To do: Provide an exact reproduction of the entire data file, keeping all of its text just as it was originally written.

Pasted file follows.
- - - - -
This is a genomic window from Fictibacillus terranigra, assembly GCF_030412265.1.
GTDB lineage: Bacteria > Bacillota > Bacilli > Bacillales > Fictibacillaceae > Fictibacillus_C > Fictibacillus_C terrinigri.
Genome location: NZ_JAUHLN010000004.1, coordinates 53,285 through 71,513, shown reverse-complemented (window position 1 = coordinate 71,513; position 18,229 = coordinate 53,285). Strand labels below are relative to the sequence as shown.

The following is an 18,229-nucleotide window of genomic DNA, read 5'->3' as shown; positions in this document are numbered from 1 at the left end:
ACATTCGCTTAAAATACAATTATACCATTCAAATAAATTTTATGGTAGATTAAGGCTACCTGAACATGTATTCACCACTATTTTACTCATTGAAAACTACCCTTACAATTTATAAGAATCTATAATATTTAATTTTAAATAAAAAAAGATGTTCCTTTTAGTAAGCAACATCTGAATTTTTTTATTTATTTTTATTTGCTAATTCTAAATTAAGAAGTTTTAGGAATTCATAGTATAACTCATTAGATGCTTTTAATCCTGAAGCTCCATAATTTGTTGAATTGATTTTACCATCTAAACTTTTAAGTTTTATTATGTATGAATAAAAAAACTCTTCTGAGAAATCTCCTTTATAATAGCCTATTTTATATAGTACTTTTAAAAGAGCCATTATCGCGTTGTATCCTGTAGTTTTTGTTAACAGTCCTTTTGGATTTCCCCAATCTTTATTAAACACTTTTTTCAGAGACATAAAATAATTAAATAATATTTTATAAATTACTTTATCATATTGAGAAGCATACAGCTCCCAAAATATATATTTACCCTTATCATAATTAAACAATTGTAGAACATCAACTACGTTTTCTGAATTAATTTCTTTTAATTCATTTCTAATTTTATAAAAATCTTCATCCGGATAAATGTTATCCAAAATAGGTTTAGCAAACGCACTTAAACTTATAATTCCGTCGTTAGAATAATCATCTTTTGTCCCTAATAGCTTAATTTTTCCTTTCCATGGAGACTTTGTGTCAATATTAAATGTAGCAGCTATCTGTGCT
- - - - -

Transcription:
This is a genomic window from Fictibacillus terranigra, assembly GCF_030412265.1.
GTDB lineage: Bacteria > Bacillota > Bacilli > Bacillales > Fictibacillaceae > Fictibacillus_C > Fictibacillus_C terrinigri.
Genome location: NZ_JAUHLN010000004.1, coordinates 53,285 through 71,513, shown reverse-complemented (window position 1 = coordinate 71,513; position 18,229 = coordinate 53,285). Strand labels below are relative to the sequence as shown.

The following is an 18,229-nucleotide window of genomic DNA, read 5'->3' as shown; positions in this document are numbered from 1 at the left end:
ACATTCGCTTAAAATACAATTATACCATTCAAATAAATTTTATGGTAGATTAAGGCTACCTGAACATGTATTCACCACTATTTTACTCATTGAAAACTACCCTTACAATTTATAAGAATCTATAATATTTAATTTTAAATAAAAAAAGATGTTCCTTTTAGTAAGCAACATCTGAATTTTTTTATTTATTTTTATTTGCTAATTCTAAATTAAGAAGTTTTAGGAATTCATAGTATAACTCATTAGATGCTTTTAATCCTGAAGCTCCATAATTTGTTGAATTGATTTTACCATCTAAACTTTTAAGTTTTATTATGTATGAATAAAAAAACTCTTCTGAGAAATCTCCTTTATAATAGCCTATTTTATATAGTACTTTTAAAAGAGCCATTATCGCGTTGTATCCTGTAGTTTTTGTTAACAGTCCTTTTGGATTTCCCCAATCTTTATTAAACACTTTTTTCAGAGACATAAAATAATTAAATAATATTTTATAAATTACTTTATCATATTGAGAAGCATACAGCTCCCAAAATATATATTTACCCTTATCATAATTAAACAATTGTAGAACATCAACTACGTTTTCTGAATTAATTTCTTTTAATTCATTTCTAATTTTATAAAAATCTTCATCCGGATAAATGTTATCCAAAATAGGTTTAGCAAACGCACTTAAACTTATAATTCCGTCGTTAGAATAATCATCTTTTGTCCCTAATAGCTTAATTTTTCCTTTCCATGGAGACTTTGTGTCAATATTAAATGTAGCAGCTATCTGTGCT